Which will you believe, your sense of reason or your sense of sight? Galileo took two balls, one heavy and one light, and dropped them simultaneously from the Leaning Tower of Pisa to see which would hit the ground first. Before Galileo and his fellow pioneers of observational science, the leading theory belonged to Aristotle, who simply used reason to suggest that a heavier object will fall faster than a lighter object. That makes sense, but that isn’t what happened…and the science of physics was born.
Today we continue to hear that higher interest rates are going to slow down our economy. It makes sense: higher rates make home mortgages and car loans more expensive. Rates on credit cards will be higher, so it must have an impact, right? Logic may say yes, but observation says no. The Atlanta Fed GDPNow data reported through October 2 shows GDP is growing at 4.9 percent, which would be far and away the best growth we have seen since the first quarter of 2021.
The pundits who predict gloom and doom will point to high oil prices and now the longer-term interest rates that have risen rapidly. We recently pointed out that oil and interest rates were simply trading in a range, and what happened in the last few months is that they went from the bottom of that range to the top of that range. This has held true for oil thus far, however, interest rates have broken through the old high of 4.3 percent on the 10-year Treasury. They are now up to 4.7 percent, and this is scaring the market.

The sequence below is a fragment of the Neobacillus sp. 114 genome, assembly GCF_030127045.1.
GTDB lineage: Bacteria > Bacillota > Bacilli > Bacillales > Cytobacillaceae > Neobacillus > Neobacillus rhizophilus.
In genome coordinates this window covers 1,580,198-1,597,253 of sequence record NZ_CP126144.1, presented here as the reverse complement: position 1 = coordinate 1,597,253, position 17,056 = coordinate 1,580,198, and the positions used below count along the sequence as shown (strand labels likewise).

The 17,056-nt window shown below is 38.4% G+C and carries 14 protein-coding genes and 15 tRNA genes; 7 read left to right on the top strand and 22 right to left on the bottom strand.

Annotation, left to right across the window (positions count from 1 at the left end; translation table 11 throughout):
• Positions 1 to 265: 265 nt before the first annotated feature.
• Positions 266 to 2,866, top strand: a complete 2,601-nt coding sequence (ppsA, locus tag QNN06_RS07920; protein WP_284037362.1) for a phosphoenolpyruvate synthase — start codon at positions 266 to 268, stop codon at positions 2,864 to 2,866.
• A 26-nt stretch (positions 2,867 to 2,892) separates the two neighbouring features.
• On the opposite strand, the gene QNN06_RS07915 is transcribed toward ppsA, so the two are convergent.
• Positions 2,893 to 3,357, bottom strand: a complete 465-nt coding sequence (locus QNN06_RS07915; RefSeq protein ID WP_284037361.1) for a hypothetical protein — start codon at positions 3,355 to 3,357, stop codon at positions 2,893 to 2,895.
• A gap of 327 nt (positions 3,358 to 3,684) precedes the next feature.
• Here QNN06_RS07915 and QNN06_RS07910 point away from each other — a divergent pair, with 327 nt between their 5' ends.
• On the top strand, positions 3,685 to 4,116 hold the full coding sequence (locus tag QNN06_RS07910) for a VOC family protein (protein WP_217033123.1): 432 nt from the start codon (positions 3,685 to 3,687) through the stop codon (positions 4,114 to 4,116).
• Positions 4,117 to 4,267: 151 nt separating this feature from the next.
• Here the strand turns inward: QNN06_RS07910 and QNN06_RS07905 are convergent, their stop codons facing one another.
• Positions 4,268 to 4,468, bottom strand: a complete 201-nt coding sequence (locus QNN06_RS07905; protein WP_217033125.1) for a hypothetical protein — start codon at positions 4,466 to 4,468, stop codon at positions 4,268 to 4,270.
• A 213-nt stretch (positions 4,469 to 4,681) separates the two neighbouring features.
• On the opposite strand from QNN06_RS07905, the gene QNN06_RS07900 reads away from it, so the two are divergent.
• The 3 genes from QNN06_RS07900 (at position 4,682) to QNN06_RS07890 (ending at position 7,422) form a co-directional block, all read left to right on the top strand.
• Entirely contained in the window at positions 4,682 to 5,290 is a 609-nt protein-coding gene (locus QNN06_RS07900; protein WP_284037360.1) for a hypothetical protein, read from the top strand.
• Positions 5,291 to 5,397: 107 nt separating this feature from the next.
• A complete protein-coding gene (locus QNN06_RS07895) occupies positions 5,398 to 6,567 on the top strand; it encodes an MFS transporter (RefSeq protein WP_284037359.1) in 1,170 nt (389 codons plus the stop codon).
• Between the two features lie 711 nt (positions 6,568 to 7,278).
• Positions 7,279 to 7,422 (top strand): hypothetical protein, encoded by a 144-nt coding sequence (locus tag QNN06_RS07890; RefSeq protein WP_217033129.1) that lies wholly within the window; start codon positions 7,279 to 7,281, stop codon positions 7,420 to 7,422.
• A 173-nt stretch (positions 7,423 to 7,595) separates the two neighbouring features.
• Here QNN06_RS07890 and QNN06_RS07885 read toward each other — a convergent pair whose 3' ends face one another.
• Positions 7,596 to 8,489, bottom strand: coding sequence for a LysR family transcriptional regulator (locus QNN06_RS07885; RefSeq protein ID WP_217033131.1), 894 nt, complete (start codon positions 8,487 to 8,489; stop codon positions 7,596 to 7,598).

The same pundits that have been predicting recession for what seems like forever are still at it, and everything is selling off. Rates are up which means bond prices are down, and stock prices are dropping with it. Will this continue, or will we get a rally until year-end? It depends on whether the market sides with Aristotle or Galileo: reason may tell them that high interest rates equal bad economy, but it just isn’t working out that way in reality.
This leads to what is one of the most frustrating years in the market that I can remember, as narrative is trumping reality. We thought we had moved past this and the market was in rally mode, but here we are again with two negative months in a row and a horrible start to October. This market drop is happening as inflation continues to decline and the economy is growing faster – in other words, it doesn’t make sense.
Of course, it doesn’t have to make sense, at least not in the short term. As Keynes so famously said, “The market can stay irrational longer than you can stay solvent.” We believe this will pass, and as soon as companies begin to report earnings and let Wall Street know that the world is not ending, then the rally should resume. That is what the data tells us should happen; if it doesn’t, then we will need to be defensive. It is good to be correct, and we have been for this entire cycle thus far, but one cannot fight the market.
Hopefully, the market sides with Galileo and starts to actually observe what is happening in the economy. That would lead to a lot less gloom and doom and should lead to a strong rally into year-end. Last week a friend of mine said something that pretty much sums this up: He said he could go home and turn on the news to learn about how horrible the world is with catastrophes looming on the horizon, or he could go outside and see first hand how wonderful the world is and how fortunate we are to be here. In other words, we can all be a little like Galileo and just observe the world around us, or we can sit a listen to the Aristotles, who never let their lack of vision get in the way of their logical narrative.
We’ll choose the former.
Chuck Osborne, CFA